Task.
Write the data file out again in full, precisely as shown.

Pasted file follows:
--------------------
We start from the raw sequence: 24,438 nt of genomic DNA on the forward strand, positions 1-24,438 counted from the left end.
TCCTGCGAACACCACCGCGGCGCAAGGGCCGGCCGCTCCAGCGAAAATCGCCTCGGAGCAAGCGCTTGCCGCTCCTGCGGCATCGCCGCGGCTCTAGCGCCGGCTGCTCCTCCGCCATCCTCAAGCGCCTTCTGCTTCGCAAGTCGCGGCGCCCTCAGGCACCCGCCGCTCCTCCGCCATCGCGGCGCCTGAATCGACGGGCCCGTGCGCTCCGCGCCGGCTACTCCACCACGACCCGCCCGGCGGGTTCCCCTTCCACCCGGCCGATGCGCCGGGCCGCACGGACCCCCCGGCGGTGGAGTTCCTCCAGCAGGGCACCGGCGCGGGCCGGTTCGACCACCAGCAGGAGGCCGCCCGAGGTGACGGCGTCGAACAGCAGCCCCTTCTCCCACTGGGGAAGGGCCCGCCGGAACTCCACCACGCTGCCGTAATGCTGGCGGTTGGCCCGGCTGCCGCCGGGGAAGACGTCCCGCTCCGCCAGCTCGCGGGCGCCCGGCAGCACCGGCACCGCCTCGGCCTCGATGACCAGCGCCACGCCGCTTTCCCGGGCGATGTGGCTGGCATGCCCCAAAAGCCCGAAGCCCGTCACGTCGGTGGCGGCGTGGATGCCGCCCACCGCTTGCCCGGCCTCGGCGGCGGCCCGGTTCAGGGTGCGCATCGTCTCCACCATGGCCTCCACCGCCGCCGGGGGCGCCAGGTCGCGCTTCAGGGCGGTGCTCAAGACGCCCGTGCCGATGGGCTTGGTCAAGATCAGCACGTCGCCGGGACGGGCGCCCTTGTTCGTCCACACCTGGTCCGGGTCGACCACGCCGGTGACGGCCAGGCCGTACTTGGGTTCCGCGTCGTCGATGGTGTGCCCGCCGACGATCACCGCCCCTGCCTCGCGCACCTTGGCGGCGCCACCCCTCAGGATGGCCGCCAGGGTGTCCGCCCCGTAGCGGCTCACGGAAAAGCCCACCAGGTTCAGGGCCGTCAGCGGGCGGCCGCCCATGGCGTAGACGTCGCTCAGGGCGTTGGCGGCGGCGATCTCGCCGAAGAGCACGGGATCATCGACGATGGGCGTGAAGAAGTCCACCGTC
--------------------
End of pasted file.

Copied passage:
We start from the raw sequence: 24,438 nt of genomic DNA on the forward strand, positions 1-24,438 counted from the left end.
TCCTGCGAACACCACCGCGGCGCAAGGGCCGGCCGCTCCAGCGAAAATCGCCTCGGAGCAAGCGCTTGCCGCTCCTGCGGCATCGCCGCGGCTCTAGCGCCGGCTGCTCCTCCGCCATCCTCAAGCGCCTTCTGCTTCGCAAGTCGCGGCGCCCTCAGGCACCCGCCGCTCCTCCGCCATCGCGGCGCCTGAATCGACGGGCCCGTGCGCTCCGCGCCGGCTACTCCACCACGACCCGCCCGGCGGGTTCCCCTTCCACCCGGCCGATGCGCCGGGCCGCACGGACCCCCCGGCGGTGGAGTTCCTCCAGCAGGGCACCGGCGCGGGCCGGTTCGACCACCAGCAGGAGGCCGCCCGAGGTGACGGCGTCGAACAGCAGCCCCTTCTCCCACTGGGGAAGGGCCCGCCGGAACTCCACCACGCTGCCGTAATGCTGGCGGTTGGCCCGGCTGCCGCCGGGGAAGACGTCCCGCTCCGCCAGCTCGCGGGCGCCCGGCAGCACCGGCACCGCCTCGGCCTCGATGACCAGCGCCACGCCGCTTTCCCGGGCGATGTGGCTGGCATGCCCCAAAAGCCCGAAGCCCGTCACGTCGGTGGCGGCGTGGATGCCGCCCACCGCTTGCCCGGCCTCGGCGGCGGCCCGGTTCAGGGTGCGCATCGTCTCCACCATGGCCTCCACCGCCGCCGGGGGCGCCAGGTCGCGCTTCAGGGCGGTGCTCAAGACGCCCGTGCCGATGGGCTTGGTCAAGATCAGCACGTCGCCGGGACGGGCGCCCTTGTTCGTCCACACCTGGTCCGGGTCGACCACGCCGGTGACGGCCAGGCCGTACTTGGGTTCCGCGTCGTCGATGGTGTGCCCGCCGACGATCACCGCCCCTGCCTCGCGCACCTTGGCGGCGCCACCCCTCAGGATGGCCGCCAGGGTGTCCGCCCCGTAGCGGCTCACGGAAAAGCCCACCAGGTTCAGGGCCGTCAGCGGGCGGCCGCCCATGGCGTAGACGTCGCTCAGGGCGTTGGCGGCGGCGATCTCGCCGAAGAGCACGGGATCATCGACGATGGGCGTGAAGAAGTCCACCGTC